Originally published on Medium
Lessons from the field
In the village of Njediko in Nigeria, Kadigiti Mohammad gently calms her young son, who has a high fever. Her son is being seen by the village community health worker, who confirms it is malaria. He is given medicine before mother and child are sent back home.
I met Kadigiti on a recent visit to Njediko where Malaria Consortium is supporting the Rapid Access Expansion (RAcE) programme in Nigeria. She was worried for her child, but assured that he would recover because he was able to get medication quickly.
It was during this visit when I saw what receiving immediate access to care meant for mothers like Kadigiti and how this transformed the communities they live in.
Reaching the most remote populations
The RAcE programme was launched in Nigeria in 2013, pioneering the implementation of integrated community case management (iCCM) in the country. iCCM is now being scaled-up to increase healthcare access through trained community health workers who can treat pneumonia, diarrhoea, malaria and malnutrition among children at community level.
In Niger State, Malaria Consortium is implementing iCCM in underserved communities in six local government areas. The two communities that I visited, Njediko and Etsu Gudu, were among some of the hardest-to-reach.
The journey into these communities involved a two hour drive from the capital of Niger State. The roads were mostly rough and occasionally blocked by small rivers. Another hour travelling along narrow dirt roads led into the communities. Come nightfall, the roads were pitch black.
I thought of Kadigiti having to carry her sick child in these conditions. It was clear that urgent action was needed to reach out to populations who cannot easily access a health centre.
Bringing healthcare closer to the home
Typically, in many remote communities in rural Nigeria, access to healthcare is made difficult as there are no nearby health centres.
Mothers would carry their sick child, often on foot, to the closest health centre which can be miles away and can sometimes take days. During the rainy months, the roads and footpaths can become impassable. Sometimes, upon reaching the health centre, medicines may not be readily available.
One mother who lost a child from malaria said, “if we had immediate access to care and medicine then, my child could have had a chance to survive”.
Such was the challenge mothers faced in Njediko and Etsu Gudu until iCCM was introduced. Today, mothers like Kadigiti no longer need to travel far. Instead, they can immediately take their sick child to a community health worker.
This means that unnecessary deaths are prevented, as children can be treated for pneumonia, diarrhoea and malaria right in their village.
Community health workers are trained, supervised and equipped to provide free and timely treatment of malaria, pneumonia and diarrhoea. And because they are selected by their own community and live in the community they serve, they have become a valuable resource in remote and rural villages that otherwise have no means of accessing healthcare.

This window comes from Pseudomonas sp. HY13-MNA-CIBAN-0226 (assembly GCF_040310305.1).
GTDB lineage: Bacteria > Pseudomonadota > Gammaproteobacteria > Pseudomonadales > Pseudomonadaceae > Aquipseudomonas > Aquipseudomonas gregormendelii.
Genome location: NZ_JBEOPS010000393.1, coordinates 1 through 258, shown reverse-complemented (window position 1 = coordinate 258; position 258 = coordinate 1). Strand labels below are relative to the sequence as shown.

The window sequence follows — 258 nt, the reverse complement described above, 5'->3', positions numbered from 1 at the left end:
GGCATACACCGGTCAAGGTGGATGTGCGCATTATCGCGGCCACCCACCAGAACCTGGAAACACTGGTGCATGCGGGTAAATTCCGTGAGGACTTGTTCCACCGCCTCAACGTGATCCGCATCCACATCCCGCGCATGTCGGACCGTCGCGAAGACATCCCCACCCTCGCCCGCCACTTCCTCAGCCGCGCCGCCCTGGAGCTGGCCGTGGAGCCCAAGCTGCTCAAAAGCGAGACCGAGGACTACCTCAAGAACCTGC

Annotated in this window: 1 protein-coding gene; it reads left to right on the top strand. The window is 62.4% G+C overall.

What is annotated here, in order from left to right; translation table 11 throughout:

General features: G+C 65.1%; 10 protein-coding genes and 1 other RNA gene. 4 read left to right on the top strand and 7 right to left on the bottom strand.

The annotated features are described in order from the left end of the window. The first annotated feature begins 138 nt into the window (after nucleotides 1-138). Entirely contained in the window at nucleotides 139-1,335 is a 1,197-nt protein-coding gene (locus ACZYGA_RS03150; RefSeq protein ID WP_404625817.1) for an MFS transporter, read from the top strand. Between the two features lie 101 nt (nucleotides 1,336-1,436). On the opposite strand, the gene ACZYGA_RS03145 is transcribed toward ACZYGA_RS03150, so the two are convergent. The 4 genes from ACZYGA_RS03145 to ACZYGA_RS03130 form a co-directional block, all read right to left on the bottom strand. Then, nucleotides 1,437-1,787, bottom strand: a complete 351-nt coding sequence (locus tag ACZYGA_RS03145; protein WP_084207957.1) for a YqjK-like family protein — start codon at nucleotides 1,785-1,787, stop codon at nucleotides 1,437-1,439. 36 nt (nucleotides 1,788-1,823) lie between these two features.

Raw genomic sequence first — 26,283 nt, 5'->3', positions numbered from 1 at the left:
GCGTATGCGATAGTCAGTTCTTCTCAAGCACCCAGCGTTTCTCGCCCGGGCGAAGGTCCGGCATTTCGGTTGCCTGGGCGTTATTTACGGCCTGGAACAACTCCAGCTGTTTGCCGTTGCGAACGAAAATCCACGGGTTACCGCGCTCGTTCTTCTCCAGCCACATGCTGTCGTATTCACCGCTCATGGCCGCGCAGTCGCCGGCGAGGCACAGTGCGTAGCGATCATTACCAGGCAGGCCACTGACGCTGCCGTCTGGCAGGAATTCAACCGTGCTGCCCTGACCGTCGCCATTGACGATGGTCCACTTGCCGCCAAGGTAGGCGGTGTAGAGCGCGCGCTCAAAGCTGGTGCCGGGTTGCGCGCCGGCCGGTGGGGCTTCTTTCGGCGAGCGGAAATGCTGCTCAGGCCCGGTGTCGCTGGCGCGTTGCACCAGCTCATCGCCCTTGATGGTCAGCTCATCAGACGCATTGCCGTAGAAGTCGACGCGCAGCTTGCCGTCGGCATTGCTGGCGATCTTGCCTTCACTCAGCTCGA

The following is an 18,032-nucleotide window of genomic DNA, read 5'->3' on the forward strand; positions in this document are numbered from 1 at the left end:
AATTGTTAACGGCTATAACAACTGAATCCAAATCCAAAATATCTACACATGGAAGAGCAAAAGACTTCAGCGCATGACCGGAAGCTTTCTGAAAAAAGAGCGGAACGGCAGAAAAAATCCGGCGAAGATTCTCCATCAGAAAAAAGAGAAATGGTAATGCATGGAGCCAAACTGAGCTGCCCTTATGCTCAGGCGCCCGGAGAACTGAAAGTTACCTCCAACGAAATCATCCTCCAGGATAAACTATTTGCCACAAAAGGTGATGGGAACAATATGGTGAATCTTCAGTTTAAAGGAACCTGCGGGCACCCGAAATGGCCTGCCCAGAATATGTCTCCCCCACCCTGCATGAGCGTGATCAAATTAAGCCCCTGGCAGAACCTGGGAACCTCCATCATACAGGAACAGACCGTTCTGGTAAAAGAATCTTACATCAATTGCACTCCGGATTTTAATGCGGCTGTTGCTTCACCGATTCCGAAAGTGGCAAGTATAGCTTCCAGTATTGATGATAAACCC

The community health workers I met were hardworking, proud of what they do, and deeply committed to the health of their people.
In Ndejiku and Etsu Gudu, village leaders and parents talked about how their community health workers helped improve the health of their children and how they no longer face the burden of the cost of healthcare and making the long journey to a hospital.
Across the community, this appreciation is shown in extraordinary ways.
“When I am treating children all day, the people bring me firewood and help me with the farming,” says Miriam, community health worker in Etsu Gudu.
“The community raised money collectively to build me a house, so I can continue doing my work,” says Muhammad, the community health worker in Njediko.
An effective and sustainable solution
In Niger state, results from the RAcE programme show that iCCM is an effective and sustainable approach to decreasing childhood mortality.* At community-level, one way for iCCM to become sustainable is community support for community health workers.
In Njediko and Etsu Gudu, I saw evidence of all these. I saw progress in reduced child deaths, as a result of access to life-saving health services in rural and remote areas.
But I also saw people owning their own health, community leaders advocating for the health of their people, and communities coming together to sustain the health services they now have.
Portia Reyes is Publications Manager at Malaria Consortium. She recently visited communities in Niger state as part of a project to document the impact of iCCM. Malaria Consortium is working with the Ministry of Health and partners in Niger state to implement iCCM through the RAcE programme.
The Rapid Access Expansion (RAcE) programme is funded by the Government of Canada through the World Health Organization to support the scale-up of iCCM in five malaria-endemic countries in sub-Saharan Africa.